Address: Marlborough Road, London SW1A 1BS
Phone: 020 7930 4832
Duke Street is home to White Cube art gallery. Built in 2006, it is the first free-standing building to be built in the area for more than 30 years.
Address: 25-26 Masons Yard, London SW1Y 6BU
Phone: 020 7930 5373
The Royal Mews provides tourists a chance to see the work of the Royal Household department in this stable, who provide transport for The Queen and the rest of the Royal Family.
Address: Buckingham Palace, London SW1W 1QH
Phone: 020 7766 7302
All the top fashion shops are on Jermyn Street. Top-class shirtmakers such as TM Lewin, outfitters Hackett, quality cigar shops and Tramp nightclub.
Address: Jermyn Street, London SW1Y 6LX
The Haymarket is home to two world famous theatres, most notably Her Majesty's Theatre. It opened in 1705 and has been home to some of the most famous plays and playwrights of all time.
Address: 18 Suffolk Street, London SW1Y 4HT
Phone: 020 7930 8890
The Mall is a road running down from Buckingham Palace and goes to Trafalgar Square. It was created as a ceremonial route in the late 19th and early 20th centuries. Other countries send their royalty and heads of state up this route to visit the Queen.
Address: London SW1A 2WH
Clarence House must be visited if it’s open and you can afford it. For nearly 50 years, it was home to the Queen Mother, but is now the official residency of the Prince of Wales, Duchess of Cornwall and Princes William and Harry.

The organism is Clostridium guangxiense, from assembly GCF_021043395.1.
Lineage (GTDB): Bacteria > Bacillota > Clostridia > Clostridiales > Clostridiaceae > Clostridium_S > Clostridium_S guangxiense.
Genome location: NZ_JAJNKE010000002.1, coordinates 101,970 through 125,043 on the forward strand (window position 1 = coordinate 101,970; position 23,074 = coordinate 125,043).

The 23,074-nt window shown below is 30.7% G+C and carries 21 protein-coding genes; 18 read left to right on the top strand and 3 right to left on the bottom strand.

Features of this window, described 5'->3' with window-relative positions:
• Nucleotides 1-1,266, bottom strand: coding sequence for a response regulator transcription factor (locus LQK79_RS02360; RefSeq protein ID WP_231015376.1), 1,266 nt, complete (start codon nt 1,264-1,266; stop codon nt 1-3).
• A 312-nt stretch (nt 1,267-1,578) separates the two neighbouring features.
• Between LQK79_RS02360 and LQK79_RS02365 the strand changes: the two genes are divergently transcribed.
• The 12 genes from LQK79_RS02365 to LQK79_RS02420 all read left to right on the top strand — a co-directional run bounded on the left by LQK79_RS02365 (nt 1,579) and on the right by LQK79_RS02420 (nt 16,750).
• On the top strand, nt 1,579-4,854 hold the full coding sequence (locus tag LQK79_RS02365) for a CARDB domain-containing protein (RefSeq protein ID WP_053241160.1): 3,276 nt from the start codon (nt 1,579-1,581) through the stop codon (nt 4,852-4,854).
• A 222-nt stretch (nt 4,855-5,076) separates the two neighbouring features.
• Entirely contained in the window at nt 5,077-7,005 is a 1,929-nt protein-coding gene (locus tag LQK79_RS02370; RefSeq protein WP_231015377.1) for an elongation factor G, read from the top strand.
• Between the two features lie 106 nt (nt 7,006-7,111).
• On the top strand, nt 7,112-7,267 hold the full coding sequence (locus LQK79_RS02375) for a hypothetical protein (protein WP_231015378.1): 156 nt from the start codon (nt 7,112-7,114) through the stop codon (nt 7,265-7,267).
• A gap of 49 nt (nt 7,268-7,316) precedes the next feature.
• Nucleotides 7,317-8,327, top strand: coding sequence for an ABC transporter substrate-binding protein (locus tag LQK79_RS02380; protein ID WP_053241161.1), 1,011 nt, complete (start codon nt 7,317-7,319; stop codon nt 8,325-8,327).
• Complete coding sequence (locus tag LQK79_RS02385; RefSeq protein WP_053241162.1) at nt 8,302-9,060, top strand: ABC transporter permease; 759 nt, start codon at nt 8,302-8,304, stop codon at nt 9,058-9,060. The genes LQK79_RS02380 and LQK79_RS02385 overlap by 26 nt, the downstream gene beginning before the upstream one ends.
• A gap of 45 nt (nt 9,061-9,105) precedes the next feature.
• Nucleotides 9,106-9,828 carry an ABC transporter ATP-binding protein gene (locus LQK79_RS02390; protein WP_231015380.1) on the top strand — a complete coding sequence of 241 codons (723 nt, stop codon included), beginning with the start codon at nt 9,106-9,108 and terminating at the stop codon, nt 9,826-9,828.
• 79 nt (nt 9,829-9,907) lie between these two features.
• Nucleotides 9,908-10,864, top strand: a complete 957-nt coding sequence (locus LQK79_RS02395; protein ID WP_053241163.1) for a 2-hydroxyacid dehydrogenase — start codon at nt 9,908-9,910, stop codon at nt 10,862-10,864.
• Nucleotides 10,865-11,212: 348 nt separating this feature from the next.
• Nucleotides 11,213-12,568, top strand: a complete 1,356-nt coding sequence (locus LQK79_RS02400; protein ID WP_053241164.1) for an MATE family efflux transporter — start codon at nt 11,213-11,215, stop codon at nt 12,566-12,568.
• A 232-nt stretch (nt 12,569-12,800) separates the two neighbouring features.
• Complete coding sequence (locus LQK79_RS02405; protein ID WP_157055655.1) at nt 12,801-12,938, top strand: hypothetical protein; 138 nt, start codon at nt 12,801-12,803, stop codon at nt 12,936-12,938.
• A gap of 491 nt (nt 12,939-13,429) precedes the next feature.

Address: Little St James's Street, London SW1A 1BA
Phone: 020 7766 7303
Opened in 1766, Christie's is a world famous auction house that auctions some of the most famous relics, treasures and artifacts. Prices of goods range from £200.00 to over £80.00million!
Address: 85 Old Brompton Road, London SW7 3LD
Phone: 020 7930 6074
This little tavern is about as London as you can get. In the otherwise elite and, frankly, posh quarters of St James’s it sits, quite comfortably, offering either red or white wine, a host of ales and beers and bar snacks. However, the décor is authentically Victorian and Chequers Tavern feels like what pubs used to be like once-upon-a-golden time.
Address: 16 Duke Street, St James, London, SW1Y 6DB
Phone: 020 7930 4007
The British Academy of Film and Television (BAFTA), barely noticeable from the exterior, is on Piccadilly and signified by the eponymous logo of a dramatic face. This is a members-only venue, however, temporary memberships to get a coffee, drink or meal in the restaurant are available, and visitors can go to certain screenings there.
Address: 195 Piccadilly, St James, London W1J 9LN
Phone: 020 7734 0022
Founded 20 years ago, the Jermyn Street Theatre was turned from restaurant dressing rooms into a luxury studio theatre that has since offered up-and-coming as well as well-established acts. As a studio, it’s a small and intimate venue that explores contemporary issues as well as addressing the relevance of less recent artists.
Address: 16B Jermyn Street, St James, London SW1Y 6LT
Phone: 020 7434 1443
This iconic building St James’s Church, designed by Sir Christopher Wren, was bombed during the Blitz of 1940 and rebuilt to its present state shortly afterwards. As well as functioning as a church, the venue also offers a beautiful artisanal market in its grounds every day.
Address: 197 Piccadilly, St Jamess, London, W1J 9LL
Phone: 020 7734 4511